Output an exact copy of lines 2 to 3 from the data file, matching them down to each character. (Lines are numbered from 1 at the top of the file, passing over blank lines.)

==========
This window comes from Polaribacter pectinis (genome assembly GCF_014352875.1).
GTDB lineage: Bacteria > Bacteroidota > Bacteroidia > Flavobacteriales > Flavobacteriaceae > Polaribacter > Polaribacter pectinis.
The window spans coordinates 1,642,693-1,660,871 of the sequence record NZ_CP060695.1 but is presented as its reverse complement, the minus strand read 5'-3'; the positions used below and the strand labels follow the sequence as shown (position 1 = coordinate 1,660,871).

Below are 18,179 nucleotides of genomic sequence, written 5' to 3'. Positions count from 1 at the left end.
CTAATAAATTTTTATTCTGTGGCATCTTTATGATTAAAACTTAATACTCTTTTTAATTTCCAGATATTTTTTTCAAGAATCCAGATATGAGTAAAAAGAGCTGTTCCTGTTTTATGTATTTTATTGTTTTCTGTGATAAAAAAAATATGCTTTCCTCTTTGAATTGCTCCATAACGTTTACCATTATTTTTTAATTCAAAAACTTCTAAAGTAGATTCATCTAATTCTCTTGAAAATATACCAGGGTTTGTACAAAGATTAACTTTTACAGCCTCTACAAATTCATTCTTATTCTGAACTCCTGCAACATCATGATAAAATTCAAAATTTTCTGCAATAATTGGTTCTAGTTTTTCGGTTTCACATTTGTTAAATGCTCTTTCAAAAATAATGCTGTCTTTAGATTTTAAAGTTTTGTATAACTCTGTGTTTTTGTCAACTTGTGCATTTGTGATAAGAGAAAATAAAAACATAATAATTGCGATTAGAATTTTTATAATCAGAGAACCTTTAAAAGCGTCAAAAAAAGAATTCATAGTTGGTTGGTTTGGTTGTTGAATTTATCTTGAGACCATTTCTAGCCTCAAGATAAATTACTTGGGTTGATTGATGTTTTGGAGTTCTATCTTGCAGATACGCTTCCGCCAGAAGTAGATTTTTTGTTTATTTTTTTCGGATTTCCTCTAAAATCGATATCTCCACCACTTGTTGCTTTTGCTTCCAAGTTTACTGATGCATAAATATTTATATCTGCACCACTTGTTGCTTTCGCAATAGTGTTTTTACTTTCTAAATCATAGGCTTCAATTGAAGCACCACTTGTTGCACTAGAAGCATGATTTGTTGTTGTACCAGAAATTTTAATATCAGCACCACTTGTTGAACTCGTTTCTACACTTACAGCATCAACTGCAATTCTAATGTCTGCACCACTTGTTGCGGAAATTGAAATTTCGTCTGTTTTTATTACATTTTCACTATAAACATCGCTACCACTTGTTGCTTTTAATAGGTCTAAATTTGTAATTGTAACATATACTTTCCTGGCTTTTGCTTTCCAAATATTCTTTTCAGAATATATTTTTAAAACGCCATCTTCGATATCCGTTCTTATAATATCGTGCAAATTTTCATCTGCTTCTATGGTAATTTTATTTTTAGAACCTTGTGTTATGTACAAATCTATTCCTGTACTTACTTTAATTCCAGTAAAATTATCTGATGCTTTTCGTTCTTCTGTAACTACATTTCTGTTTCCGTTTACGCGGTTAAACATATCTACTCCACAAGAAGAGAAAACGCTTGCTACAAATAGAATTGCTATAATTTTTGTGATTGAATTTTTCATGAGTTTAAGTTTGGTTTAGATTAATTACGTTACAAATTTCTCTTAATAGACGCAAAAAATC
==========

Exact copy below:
GTDB lineage: Bacteria > Bacteroidota > Bacteroidia > Flavobacteriales > Flavobacteriaceae > Polaribacter > Polaribacter pectinis.
The window spans coordinates 1,642,693-1,660,871 of the sequence record NZ_CP060695.1 but is presented as its reverse complement, the minus strand read 5'-3'; the positions used below and the strand labels follow the sequence as shown (position 1 = coordinate 1,660,871).